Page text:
It’s been almost 60 years since 14-year-old African American Emmett Till was beaten, tortured, and murdered by white men for having allegedly spoken to a white woman. His mother’s decision to hold an open-casket funeral so that the world could see — and photographers could document — the brutality inflicted on her son marked a turning point in the civil rights struggle. Images of the gruesomely disfigured child underscored black American realities for the world in a way that encapsulated past, present, and, seemingly, future.
When those images are shown in Thomas Allen Harris’s rich, moving documentary Through a Lens Darkly: Black Photographers and the Emergence of a People, they have lost none of their power to horrify. But it’s the photos of Till’s weeping mother at his funeral that really devastate, and it’s impossible not to make the connection between Mrs. Till and the mothers of Trayvon Martin, Mike Brown, Kendrick Johnson, Darrien Hunt, and too many more to mention.
It’s a film dense with both information and purpose, and the Till photos distill something of Harris’s overall goals for Through a Lens: to document the photographic documentation of black life in America that was produced by black Americans; to use historical photos of black life to provide counter-narratives to prevailing bigoted notions; to mine history to help figure out how we might all break the cycles of inequity, inequality, and suffering.
Speaking by phone from Memphis, where he was appearing with the film, Harris elaborated on those goals.
“I think [what I’m doing] goes back to the idea of the griot, or Greek poet who tells a community its story so we don’t get caught up in these loops and we have a sense of who we are. It’s not just African Americans but the whole country that suffers when we don’t have a fuller view of history. In the post-screening conversation we had yesterday, people were talking about how the film gives a counter-narrative to the notion of Reconstruction as a failure. I’m in Memphis, and that’s such a prevalent idea, but actually Reconstruction was a success. The way it was branded after the fact has resulted in us seeing it as a failure. Reconstruction got torpedoed by that big rewrite of history, Birth of a Nation, an aesthetic achievement that recast Reconstruction as a failure and African Americans as savages, despite all of that being the exact opposite of the truth. That film, which caused laws and the truth to be completely shifted, is a testament to the aesthetic and political powers of the image.”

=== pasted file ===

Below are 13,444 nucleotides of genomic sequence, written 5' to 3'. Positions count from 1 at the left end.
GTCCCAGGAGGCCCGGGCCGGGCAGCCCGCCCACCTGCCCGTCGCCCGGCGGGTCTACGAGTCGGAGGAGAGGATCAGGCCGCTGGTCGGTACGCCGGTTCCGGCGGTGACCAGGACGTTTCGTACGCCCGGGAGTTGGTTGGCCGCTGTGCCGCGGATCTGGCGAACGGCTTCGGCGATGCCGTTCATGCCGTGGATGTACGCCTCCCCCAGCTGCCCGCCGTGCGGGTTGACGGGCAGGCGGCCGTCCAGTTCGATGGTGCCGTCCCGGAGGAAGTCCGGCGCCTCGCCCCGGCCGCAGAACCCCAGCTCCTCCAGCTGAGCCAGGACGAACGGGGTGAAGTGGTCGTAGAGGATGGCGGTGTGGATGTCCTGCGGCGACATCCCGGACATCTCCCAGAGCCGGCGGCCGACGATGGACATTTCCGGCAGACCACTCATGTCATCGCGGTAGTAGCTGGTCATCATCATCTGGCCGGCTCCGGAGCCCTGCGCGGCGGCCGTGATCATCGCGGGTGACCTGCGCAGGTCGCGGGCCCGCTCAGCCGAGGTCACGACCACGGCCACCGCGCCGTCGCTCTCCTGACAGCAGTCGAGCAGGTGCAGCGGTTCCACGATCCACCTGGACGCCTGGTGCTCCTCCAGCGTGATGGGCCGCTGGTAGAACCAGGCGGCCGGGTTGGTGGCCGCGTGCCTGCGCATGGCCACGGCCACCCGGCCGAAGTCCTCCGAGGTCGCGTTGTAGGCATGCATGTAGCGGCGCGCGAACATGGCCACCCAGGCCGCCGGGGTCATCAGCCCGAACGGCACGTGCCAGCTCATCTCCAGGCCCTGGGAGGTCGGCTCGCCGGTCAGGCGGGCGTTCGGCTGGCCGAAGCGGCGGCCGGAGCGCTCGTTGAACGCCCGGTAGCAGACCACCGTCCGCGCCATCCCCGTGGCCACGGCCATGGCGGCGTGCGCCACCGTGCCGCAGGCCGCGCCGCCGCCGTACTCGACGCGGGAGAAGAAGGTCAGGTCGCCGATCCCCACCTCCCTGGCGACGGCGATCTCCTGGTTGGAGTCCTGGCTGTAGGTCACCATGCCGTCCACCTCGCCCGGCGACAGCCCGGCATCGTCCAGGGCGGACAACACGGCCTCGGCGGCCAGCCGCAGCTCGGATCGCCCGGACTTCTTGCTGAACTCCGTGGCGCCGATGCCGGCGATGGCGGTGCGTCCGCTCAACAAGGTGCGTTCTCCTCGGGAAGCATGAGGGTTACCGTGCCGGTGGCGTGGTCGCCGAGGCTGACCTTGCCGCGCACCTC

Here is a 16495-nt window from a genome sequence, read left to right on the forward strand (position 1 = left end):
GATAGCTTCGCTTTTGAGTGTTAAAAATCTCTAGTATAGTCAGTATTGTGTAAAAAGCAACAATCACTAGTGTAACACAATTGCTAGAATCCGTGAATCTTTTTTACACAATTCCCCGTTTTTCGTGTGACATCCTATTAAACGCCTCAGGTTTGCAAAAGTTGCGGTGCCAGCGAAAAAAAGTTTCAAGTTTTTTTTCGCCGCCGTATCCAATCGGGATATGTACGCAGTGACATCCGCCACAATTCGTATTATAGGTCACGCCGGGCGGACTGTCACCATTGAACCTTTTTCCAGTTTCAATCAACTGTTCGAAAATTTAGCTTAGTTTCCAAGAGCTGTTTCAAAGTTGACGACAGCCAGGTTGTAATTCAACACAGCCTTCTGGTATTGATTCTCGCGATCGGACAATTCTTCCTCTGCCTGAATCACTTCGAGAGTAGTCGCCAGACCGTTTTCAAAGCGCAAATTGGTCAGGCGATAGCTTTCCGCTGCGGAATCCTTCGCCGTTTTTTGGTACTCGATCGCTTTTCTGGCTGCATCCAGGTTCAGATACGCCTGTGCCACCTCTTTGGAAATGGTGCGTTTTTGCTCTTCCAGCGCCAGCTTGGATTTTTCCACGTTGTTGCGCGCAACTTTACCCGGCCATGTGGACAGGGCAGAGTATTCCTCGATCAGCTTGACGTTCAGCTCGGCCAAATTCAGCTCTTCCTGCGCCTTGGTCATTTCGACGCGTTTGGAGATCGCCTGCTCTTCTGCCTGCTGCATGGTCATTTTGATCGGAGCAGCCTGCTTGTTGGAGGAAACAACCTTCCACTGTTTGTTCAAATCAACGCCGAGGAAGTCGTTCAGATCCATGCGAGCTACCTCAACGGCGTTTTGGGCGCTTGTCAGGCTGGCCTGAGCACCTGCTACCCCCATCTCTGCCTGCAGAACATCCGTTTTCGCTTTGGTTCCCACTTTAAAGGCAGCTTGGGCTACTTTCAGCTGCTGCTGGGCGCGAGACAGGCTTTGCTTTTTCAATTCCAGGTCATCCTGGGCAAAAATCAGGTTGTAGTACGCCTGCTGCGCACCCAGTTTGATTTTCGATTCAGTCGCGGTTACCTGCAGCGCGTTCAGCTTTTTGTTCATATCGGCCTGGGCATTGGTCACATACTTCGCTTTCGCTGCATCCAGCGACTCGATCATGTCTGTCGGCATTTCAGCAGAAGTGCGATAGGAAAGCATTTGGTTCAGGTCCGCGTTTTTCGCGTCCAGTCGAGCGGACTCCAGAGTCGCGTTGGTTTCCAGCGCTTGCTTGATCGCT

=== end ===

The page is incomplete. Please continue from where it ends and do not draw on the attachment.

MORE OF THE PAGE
Ten years in the making, Harris’s film, based in part on art historian Deborah Willis’s groundbreaking book Reflections in Black, received some funding from PBS, but Harris was determined that the film not be an exercise in didactic, prescriptive filmmaking.
“I wasn’t interested in an explaining perspective, you know, explaining to a white audience” — here his voice pitches to a melodramatic tone — “what we’ve been through,” he laughs. “It was driven more by poetics and personal vision. I was very much aware that my primary audience was young people, particularly young people of color, but young people in general. There’s a certain way that they read and consume images which is very different than older generations. There’s a way in which they are able to make visual connections really fast because so much of digital space is fueled by images and is about how fast we can consume information. The film was made with all that in mind, and it’s kind of a call to action for young people, to have them maybe rethink some things about identity, the nation, the global community, the truth.”
The film is an expansive, fast-moving look at the African American experience since slavery, canvassing everything from the media savvy of figures like Frederick Douglass and Sojourner Truth to the ways that contemporary black identity has been corroded by consumerism. A who’s-who from academia and the visual-arts world weighs in with historical context and pungent analysis. Issues from anti-blackness to intra-racial colorism, from the hiding-in-plain-sight dynamic of LGBT folks to the central roles that black women have played in both political and cultural life are all examined. None of it is rushed or unconsidered.
An example of Harris’s poetic approach to shaping the many and complex ideas is found in the sequence on black female photographers who lived and worked at the beginning and in the middle of the 20th century. The conversation on the women and their achievements makes its way to the remarkable life of Florestine Collins (1895–1988), who passed for white in order to claim career opportunities she’d have been denied as a black woman. The film then segues into a conversation about passing and its effects on black families, and smoothly circles back to photography. It’s a graceful shuffling of the thematic deck that never loses sight of the larger purpose.
“I went to college at a time when everyone was talking about affirmative action,” Harris says, “and both blacks and whites were saying, ‘Well, why haven’t African Americans pulled themselves up by their bootstraps the way the Irish or the Italians or Jewish people have?’ When you look at these images, you see that black people actually have pulled themselves up, but that narrative has been hidden within popular culture. When you hide these images of black families, of black people who have clearly worked very hard to achieve what they have, then what takes their place are all these stereotypes. And that is what society is fed. Then we end up with young [black] people who are putting out and consuming all these self-defeating images because that’s what we know to be us. My hope is to show that there was and is so much more than what we’ve been fed.”